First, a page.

Number the Stars
Written by Lois Lowry
Reviewed by Pedro O. (age 9)
“Halt!” said two Nazis soldiers to Annemarie Johansen and Ellen Rosen. It was a Friday afternoon, and Annemarie and Ellen were racing to school when they were stopped by two Nazis soldiers. The two girls stopped immediately when the soldiers told them to. The Rosens are Jewish so they are in danger while World War II is on. The Germans took the list of people that are Jewish from the local synagogue and went looking for the Rosens at the Johansen’s apartment. Mr. and Mrs. Rosen weren’t there, but Ellen was hiding at the Johansen’s. Mr. Johansen showed the Germans a picture of Lise (Annemarie’s dead sister) as a baby with dark hair to make them think that Ellen was Lise. Then the Johansens took a train to Gilleleje to see Uncle Henrik. On the train, they were stopped by two Nazi soldiers that were looking for Jewish people. This is where the adventure begins!
In Number the Stars, one of the themes is injustice. While the war was on, the Nazis treated the Jewish people badly. The Germans put Jewish people in concentration camps. Concentration camps are where the Jewish people were sent when the Nazis found them. They often killed people that were in the concentration camps. The Nazis didn’t let the people of Copenhagen have tea, butter, and medicine. The Nazis also didn’t let people leave their homes after 8:00 P.M. I liked Number the Stars because the author wrote with suspense. My favorite part in this book was when Papa was talking to Uncle Henrik on the phone using secret codes because it was like Papa and Uncle Henrik were spies. My favorite character in this book was Kirsti because she was funny. For example, when they were on the train to Gilleleje, the Nazis asked Kirsti where she was going and Kirsti said, “I’m going to visit my Uncle in Gilleleje with my brand new shoes” in a carefree way. Kirsti reminded me of my brother because my brother is very funny and so was Kirsti. This is a historical fiction book.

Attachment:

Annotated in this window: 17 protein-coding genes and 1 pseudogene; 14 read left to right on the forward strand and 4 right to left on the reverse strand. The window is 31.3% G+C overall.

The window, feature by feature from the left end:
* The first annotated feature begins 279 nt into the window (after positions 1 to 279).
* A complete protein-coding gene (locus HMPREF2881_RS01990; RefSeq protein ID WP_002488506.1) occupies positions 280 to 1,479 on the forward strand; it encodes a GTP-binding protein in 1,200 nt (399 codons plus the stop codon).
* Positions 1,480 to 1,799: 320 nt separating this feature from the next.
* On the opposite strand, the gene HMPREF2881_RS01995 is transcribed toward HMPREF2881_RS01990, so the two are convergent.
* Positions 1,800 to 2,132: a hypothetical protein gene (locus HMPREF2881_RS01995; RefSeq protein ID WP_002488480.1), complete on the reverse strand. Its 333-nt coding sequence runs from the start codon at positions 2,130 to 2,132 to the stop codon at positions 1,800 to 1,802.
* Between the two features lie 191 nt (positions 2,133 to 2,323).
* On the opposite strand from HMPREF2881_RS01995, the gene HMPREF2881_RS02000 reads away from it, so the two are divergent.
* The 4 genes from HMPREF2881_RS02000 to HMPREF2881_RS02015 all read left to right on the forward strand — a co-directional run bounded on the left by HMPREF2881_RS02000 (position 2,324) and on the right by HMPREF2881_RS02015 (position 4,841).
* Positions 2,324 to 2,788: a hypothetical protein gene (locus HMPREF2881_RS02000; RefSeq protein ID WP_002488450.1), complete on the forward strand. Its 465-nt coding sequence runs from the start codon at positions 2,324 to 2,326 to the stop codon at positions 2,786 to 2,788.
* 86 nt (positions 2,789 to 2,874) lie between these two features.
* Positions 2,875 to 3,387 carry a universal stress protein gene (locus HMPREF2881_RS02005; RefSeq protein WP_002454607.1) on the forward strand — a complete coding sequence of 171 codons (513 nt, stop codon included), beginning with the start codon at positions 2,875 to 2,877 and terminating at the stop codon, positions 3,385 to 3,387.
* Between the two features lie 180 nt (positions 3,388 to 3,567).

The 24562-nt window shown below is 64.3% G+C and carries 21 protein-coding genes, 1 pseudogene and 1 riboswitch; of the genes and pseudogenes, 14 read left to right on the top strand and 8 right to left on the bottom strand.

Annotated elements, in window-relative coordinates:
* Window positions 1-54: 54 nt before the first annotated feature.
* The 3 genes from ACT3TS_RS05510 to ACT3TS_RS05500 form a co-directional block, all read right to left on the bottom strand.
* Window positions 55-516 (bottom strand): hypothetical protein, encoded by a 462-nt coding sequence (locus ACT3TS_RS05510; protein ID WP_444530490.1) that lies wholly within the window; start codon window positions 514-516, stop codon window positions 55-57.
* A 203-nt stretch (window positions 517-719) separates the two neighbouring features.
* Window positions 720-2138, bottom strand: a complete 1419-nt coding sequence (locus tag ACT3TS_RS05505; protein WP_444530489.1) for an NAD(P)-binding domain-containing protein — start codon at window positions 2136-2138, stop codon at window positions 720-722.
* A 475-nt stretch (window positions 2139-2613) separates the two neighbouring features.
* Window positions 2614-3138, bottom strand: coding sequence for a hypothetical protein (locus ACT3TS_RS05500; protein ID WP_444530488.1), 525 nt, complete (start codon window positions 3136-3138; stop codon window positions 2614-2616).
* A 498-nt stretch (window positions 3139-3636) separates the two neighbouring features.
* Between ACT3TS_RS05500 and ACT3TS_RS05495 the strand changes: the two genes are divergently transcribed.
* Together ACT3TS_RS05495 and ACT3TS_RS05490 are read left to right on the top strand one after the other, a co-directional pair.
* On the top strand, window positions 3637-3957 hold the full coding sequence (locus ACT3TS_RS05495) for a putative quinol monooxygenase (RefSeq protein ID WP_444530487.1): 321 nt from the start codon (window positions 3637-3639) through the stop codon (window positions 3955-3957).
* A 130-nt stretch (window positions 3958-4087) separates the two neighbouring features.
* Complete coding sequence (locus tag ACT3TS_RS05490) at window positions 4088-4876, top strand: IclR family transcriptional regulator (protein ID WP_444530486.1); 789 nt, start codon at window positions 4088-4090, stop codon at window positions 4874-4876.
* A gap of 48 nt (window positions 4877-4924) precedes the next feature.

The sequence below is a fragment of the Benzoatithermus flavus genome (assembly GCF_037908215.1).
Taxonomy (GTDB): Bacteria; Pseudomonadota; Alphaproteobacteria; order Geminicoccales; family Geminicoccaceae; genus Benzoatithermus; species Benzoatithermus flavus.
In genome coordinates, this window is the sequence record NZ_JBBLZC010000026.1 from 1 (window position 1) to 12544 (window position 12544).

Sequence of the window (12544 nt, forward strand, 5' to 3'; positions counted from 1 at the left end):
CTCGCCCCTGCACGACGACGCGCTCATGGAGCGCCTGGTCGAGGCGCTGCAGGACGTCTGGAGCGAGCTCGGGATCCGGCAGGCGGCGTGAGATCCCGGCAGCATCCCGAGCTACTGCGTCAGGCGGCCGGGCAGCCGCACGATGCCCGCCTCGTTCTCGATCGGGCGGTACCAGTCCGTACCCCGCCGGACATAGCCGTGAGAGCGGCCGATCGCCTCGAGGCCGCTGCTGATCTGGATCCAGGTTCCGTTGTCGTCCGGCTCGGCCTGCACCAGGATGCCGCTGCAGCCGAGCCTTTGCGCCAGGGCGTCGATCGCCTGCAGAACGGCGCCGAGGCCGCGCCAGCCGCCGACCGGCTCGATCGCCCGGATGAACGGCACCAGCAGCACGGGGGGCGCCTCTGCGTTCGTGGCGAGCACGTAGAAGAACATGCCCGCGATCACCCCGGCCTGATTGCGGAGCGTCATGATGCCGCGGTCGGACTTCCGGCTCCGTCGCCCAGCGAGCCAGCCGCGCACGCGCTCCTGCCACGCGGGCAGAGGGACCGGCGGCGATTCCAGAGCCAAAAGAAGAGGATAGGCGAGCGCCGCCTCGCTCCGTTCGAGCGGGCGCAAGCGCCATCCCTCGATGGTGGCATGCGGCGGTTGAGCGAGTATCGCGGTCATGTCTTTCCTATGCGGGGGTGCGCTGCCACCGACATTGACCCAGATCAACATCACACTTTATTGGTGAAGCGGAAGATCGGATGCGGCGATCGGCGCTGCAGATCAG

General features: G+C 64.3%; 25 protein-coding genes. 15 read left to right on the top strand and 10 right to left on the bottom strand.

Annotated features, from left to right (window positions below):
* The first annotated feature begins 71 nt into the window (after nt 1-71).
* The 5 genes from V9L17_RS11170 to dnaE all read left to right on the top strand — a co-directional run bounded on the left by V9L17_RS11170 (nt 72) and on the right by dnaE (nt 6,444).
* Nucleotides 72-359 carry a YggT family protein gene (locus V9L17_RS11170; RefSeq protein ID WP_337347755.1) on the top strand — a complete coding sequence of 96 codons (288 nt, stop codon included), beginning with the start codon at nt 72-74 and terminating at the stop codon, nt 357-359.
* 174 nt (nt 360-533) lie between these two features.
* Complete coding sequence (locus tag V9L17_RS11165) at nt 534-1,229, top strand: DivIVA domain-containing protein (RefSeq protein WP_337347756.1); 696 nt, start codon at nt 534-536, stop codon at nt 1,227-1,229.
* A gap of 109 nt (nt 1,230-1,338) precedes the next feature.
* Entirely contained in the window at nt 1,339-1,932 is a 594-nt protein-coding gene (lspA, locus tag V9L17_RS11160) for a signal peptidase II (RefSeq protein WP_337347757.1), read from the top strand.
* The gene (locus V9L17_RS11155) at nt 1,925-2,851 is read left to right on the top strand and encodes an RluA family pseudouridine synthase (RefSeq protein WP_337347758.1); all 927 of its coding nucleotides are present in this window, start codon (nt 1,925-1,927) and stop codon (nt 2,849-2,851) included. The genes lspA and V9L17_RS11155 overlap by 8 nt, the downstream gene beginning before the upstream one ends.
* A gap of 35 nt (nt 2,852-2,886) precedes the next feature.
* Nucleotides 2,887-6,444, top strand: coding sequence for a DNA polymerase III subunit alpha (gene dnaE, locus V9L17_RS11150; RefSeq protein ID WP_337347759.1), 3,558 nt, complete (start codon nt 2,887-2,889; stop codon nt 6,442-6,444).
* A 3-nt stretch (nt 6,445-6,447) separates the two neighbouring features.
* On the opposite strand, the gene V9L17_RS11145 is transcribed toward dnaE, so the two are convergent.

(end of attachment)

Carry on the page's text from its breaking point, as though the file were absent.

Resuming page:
I strongly recommend this book for 4th grade and higher. Adults should read this book, too. Younger kids should not read it because it’s about war and some people get killed throughout the book. They might get scared. This book is a very good book for people who like historical fiction. This book is the best book I’ve ever read because of the suspense!
is a student in
Mrs. Bajczuk's 3rd Grade through 4th Grade Class